Originally posted by Kunsoo
Colorado also went to Dole when Clinton otherwise blew him out of the water. Colorado is a fickle place, and the polls bother me in that they've been close even when Obama was way ahead. I predict Romney takes it, unless there's one hell of an Hispanic turnout.
The article I was referring to:
Shortly after the 2010 midterm elections, Jim Margolis, a longtime Democratic pollster who's now a top media consultant for Obama's reelection campaign, cowrote a memo outlining how the Democrats had managed to save his then-boss, Senate Majority Leader Harry Reid (D-Nev.). During the fall, Reid had looked like he was going to get swept away in the tea party wave that handed the GOP a majority in the House of Representatives. Polls showed Reid trailing his Republican opponent, Sharron Angle, by an average of nearly 3 points. Republicans were about to knock off the second Democratic Senate leader in a row, having ended Tom Daschle's Senate career in 2004.
Then something weird happened. Reid won—by almost 6 points. In Colorado, another state with a large Latino population, Democratic Senate candidate Michael Bennet eked out a 1-point win despite polls showing his GOP rival, Ken Buck, up by an average of about 3 points. For good reason, politicos have calloused fingers from hitting refresh on New York Times' numbers guru Nate Silver's website, but even his model predicted likely Republican wins in Nevada and Colorado in 2010.
"Nobody had Reid winning, nobody had Reid ahead," says Brad Coker, a pollster for Mason-Dixon, the firm hired by the Las Vegas Review-Journal to poll the state. "People underestimated the ability to turn out Hispanic voters the way they had turned out for Obama." In the memo written after Reid's win, Margolis and Reid pollster Mark Mellman said the same thing: Latino voters, undersampled by pollsters and written off as unlikely voters, had made a huge difference for Democrats.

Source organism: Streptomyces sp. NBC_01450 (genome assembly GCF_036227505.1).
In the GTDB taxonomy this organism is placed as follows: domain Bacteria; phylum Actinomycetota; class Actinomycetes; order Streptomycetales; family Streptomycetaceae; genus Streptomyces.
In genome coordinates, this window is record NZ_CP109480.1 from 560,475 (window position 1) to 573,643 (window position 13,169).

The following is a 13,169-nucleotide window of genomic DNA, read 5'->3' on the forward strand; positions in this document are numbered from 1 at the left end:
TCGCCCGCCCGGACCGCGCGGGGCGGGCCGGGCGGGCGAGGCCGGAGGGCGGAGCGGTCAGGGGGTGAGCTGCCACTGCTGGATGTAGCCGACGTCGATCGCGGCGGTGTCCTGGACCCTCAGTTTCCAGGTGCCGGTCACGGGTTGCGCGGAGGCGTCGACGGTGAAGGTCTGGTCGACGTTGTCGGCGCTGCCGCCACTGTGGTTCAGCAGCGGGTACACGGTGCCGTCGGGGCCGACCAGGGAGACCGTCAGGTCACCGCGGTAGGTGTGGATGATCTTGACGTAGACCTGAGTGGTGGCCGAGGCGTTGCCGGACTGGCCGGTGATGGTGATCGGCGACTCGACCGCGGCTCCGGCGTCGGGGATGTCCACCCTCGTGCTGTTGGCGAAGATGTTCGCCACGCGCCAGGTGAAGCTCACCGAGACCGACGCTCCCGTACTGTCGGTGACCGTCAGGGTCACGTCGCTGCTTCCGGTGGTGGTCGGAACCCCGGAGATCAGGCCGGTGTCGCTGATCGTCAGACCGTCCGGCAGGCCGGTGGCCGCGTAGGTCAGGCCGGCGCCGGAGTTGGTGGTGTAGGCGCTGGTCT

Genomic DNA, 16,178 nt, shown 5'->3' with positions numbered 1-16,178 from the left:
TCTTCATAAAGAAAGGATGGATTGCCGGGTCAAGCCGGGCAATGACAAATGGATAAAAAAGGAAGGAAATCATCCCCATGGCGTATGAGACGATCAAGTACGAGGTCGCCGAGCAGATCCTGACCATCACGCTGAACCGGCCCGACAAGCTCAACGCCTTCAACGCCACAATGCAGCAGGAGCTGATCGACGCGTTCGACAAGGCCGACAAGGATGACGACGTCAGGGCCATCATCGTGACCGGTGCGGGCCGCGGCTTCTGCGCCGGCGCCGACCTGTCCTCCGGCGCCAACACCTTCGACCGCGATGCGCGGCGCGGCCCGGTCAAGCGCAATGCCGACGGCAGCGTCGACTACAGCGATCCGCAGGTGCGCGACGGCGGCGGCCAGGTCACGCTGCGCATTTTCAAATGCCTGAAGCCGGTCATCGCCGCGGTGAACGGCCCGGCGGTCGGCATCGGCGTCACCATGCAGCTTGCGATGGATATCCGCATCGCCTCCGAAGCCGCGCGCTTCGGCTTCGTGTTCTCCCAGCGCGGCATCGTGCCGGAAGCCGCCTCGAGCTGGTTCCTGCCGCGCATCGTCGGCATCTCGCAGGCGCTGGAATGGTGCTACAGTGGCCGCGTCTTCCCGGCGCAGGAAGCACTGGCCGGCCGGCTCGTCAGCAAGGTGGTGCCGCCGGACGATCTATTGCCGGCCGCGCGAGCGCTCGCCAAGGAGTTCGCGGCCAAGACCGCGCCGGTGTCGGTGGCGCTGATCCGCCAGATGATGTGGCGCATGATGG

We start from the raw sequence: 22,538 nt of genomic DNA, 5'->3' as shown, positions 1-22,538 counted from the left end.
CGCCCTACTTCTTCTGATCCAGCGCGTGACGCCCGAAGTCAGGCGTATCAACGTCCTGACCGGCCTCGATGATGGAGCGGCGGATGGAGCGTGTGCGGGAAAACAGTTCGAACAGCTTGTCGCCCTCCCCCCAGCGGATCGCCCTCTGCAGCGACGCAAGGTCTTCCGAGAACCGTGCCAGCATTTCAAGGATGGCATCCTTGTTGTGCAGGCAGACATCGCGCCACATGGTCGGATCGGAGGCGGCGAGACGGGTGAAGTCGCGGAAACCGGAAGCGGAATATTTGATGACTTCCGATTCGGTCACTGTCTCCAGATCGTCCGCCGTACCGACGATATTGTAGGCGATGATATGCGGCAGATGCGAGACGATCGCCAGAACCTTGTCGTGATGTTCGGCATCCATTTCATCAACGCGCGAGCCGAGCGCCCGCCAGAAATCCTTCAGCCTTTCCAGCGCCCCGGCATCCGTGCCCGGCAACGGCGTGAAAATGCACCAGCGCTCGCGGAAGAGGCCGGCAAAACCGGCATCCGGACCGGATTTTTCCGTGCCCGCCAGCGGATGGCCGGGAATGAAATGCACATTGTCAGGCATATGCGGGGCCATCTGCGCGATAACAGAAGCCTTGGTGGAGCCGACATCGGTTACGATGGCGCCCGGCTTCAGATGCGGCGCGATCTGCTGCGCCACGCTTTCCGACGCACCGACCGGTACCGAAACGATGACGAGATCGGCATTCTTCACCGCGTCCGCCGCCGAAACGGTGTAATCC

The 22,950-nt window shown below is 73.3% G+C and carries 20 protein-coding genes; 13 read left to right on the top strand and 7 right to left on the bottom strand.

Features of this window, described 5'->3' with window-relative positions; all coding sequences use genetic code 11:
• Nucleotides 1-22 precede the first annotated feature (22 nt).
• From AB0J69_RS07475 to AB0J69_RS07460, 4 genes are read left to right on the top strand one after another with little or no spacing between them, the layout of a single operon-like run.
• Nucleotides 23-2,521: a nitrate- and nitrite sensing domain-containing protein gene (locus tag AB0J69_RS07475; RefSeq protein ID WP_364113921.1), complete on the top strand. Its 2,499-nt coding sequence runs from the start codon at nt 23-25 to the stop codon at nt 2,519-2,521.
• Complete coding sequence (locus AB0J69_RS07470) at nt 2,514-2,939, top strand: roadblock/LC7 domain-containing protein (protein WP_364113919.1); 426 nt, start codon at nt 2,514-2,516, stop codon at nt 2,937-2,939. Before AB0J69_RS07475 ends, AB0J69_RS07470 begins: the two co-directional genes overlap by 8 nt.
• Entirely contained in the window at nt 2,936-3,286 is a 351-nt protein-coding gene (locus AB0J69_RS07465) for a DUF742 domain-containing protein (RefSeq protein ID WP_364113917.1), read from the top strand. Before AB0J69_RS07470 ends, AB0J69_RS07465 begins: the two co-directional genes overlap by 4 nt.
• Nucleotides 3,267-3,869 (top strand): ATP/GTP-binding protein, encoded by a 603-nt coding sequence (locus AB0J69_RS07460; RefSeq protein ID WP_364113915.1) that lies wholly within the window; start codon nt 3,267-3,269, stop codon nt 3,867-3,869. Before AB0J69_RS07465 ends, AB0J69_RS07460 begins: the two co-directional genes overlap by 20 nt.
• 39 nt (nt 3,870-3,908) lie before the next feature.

How did this happen? According to Matt Barreto of Latino Decisions, a polling firm that specializes in public opinion surveys of the Latino community, pollsters were using outdated methods that simply missed the Latino voter surge. Small sample sizes of Latinos, ineffective or inadequate efforts to reach "Spanish-dominant" Latino voters, and failing to account for how many Latino voters would turn out kept most pollsters from identifying what immigration reform advocate Frank Sharry called the Democrats' Latino "firewall" in 2010. Barreto argues that the polls often miss working-class Latinos, who are more likely to use cellphones, work long hours, and prefer to speak Spanish. Instead, the polls are more likely to reach more financially comfortable, "English-dominant" Latinos who are more likely to vote Republican. Robopolls, in which an automated prompt calls voters, tend to be particularly bad at measuring Latino public opinion, even when they have a Spanish-language option, Barreto says.
"When you start polling in any state that's competitive with a big component of the electorate being Latino, you tend to see that they tend to underestimate the Latino vote," says David Damore, a political science professor at the University of Nevada. "[The result] tends to be more Republican than it actually will be."
Barreto says it's happening again this year. "Pollsters who are missing that component of the correct proportion of Spanish interviews, they are completely underestimating a growing part of the electorate, and this is the part that is most heavily Democratic," he argues. "They're are operating on models that are at best 20 years old." (Barreto expanded on his theory in a post written Monday.)
The Colorado electorate is a lot difference from 1996 and the piece makes a persuasive case.